What’s extravagant is an incredible night’s rest, perhaps nine hours to re-energize.
Morning coffee is excellent, typically several cups. Taking a look at my YouTube menu in the morning helps shape my inner world. Watching videos, whether for entertainment, information, music, or an intersection of all these stops (!), is a great way to handle the early hours of the day.
I wouldn’t be satisfied without making time for TV entertainment. I enjoy single episodes like people would watch in the golden age of TV, before home videos and streaming video took over. I like, for example, an episode of Riverdale on the Netflix service, or another series that happens to have my fancy. While I don’t live on Netflix, I often make Netflix a go-to for streaming entertainment.
The BBC soap Eastenders has had a long, rich history going back to 1985, so I like to watch it if I want traditional television. My eighth birthday was that year, a time in life when family and friends are especially important. Since I’m now an adult and more prepared (than an eight-year-old), I appreciate following the stories in Eastenders. My rule of thumb, though, is only one episode per day.
Many days I like to put an hour into Twitter to get a fun peek at people’s hot takes and trending news. I even automate tweets, when topics I am interested in exploring come to light in the hands of capable writers. I occasionally edit the Facebook page for my dad’s cemetery business, which we run together. Sometimes I am specifically required.
As Reader’s Digest has been known to recount, laughter can be the best medicine. Laughter is a ready stress-buster. In fact, without a few laughs, the atmosphere feels oppressive and distressing.
Melodrama. Ivan Reitman comedies. Trailer Park Boys. Inappropriately inane emotional notes. Noisy songs that ignore rules of composition. Underwhelmed artists. Films with blissful dialogue.
Ridiculous Internet trends (the hive mind). Obscure Twitter highlights. The excesses of the most fortunate, who have strayed into bad taste. Beautiful, happy cats.
Stephen Malkmus. The Netflix original Flaked.
YouTube humour. The notes of sarcasm that Mutahar of someordinarygamers hits. Riverdale plot threads. Alex Meyers’ critiques of Riverdale. (Almost anything for young adults Alex Meyers likes to despise).
Unnecessary reboots. Well-highlighted irony in cinema. My best friend’s best moments. Being confronted by my own origins. “Postmodernist” or “meta” formula-breaking.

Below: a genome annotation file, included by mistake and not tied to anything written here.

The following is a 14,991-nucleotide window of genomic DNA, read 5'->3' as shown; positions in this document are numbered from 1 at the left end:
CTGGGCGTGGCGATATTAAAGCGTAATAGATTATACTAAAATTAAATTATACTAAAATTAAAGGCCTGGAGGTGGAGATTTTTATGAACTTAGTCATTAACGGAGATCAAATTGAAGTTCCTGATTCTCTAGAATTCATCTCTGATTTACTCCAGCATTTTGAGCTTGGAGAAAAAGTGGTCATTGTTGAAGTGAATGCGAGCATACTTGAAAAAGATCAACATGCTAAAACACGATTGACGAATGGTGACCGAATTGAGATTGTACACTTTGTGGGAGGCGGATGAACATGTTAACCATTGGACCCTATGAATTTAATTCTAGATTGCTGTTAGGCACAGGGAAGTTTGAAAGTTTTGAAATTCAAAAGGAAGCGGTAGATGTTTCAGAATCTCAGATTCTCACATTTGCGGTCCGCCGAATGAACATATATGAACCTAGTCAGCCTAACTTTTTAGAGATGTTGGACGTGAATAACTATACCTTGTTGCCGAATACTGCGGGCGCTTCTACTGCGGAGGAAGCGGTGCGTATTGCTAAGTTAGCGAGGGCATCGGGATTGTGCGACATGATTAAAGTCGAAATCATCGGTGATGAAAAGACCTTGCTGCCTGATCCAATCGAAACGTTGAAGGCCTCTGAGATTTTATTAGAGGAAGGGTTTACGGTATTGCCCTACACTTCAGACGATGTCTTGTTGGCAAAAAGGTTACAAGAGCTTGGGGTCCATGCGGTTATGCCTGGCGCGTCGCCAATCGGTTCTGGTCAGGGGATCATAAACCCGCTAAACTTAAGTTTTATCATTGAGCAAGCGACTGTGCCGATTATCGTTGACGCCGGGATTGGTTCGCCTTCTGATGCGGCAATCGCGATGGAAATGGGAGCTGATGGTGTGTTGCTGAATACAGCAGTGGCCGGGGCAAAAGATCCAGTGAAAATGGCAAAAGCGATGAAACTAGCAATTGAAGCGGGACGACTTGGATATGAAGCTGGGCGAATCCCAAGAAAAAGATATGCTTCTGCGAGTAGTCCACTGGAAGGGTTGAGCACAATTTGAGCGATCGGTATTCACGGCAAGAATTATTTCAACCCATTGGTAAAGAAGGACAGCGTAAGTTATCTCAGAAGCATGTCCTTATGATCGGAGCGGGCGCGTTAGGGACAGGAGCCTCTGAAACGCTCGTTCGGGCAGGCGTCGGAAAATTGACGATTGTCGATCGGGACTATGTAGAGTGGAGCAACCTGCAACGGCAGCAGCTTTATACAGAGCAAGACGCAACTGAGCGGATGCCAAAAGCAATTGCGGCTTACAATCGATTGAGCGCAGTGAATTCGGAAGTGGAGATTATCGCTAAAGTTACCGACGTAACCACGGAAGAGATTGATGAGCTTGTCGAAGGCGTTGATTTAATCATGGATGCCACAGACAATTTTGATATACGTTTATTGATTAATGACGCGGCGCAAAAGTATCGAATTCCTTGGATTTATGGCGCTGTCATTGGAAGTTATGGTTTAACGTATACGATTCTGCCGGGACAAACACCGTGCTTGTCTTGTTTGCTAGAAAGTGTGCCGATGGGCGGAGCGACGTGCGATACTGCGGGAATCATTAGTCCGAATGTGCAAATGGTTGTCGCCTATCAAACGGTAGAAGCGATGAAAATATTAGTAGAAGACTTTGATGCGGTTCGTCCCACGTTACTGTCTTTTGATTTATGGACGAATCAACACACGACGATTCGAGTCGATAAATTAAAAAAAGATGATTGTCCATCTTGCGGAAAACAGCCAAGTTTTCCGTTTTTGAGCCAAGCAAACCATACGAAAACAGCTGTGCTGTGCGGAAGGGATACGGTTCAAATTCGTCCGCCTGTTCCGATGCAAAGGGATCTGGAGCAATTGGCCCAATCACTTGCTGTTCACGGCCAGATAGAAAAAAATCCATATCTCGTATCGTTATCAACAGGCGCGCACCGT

Jerry Seinfeld. Charlie Sheen. My brother sometimes gives me a laugh. His children have been known to give me a chuckle. My sister’s toddler is dear.
Bending reality to the will of the masses. TikTok comedians. What mainstream news opts to single out when the subject matter isn’t too grim nor necessary to be reported. Certain books on the market, whether inordinately silly accounts of common obstacles or cheerfully oblivious celebrity opuses. Faking spectacle to hold on to celebrity status.
Social turbulence. Sometimes optimism in the face of distressing evidence requires a sense of humour in the wake of steep inclines. The last laugh.
Steadfast resolve to succeed. Motivation messages for Generation Z champs. Productivity cult nonsense. Promises of the four-day workweek.
Tim Ferriss. Mark Manson. Bad decisions by Mark Zuckerberg. Really cool, grim scenarios. Characterizations in videogame cut scenes.
Hayden Christensen’s shift to the Dark Side of the Force. Lucasfilm decision-making. The decision to make superhero films unnecessarily dark. What passes for fantasy in the realm of three-act cinema.
My intuition tells me my favourite toy, as a child, was a plush Ernie toy, Ernie, the resident of Sesame Street who graces the TV sets of viewers.
Sesame Street-and I suspect it continues to run–is the public television series with both people and puppets as residents and visitors, on an unusual street, where it is normal to teach life skills like counting and spelling. I am not sure I gleaned a lot of learning from watching, but, when I was small, it could be I did. We had a set of Bert and Ernie dolls in our house.
Bert and Ernie usually disagreed on how they should be living. I am not sure there is a pattern that emerges from accepting that these two blokes live together in a weird, weird world, but perhaps one does. Anyway, I don’t think I am as small and round as Ernie, nor do I lend myself as much to being as silly. I suppose I’m silly much of the time, anyway, but I don’t think Ernie was a role model for me, just a toy that resembled a person.
I had a fair bit of intelligence, as a child, and I’m not sure I played with the Ernie doll as much as it kept me company, when I was entertaining my lonesome, in my childhood bedroom. It is, like I said, only my intuition that informs me of this. I am trying to be honest in the face of a somewhat challenging question about a childhood toy.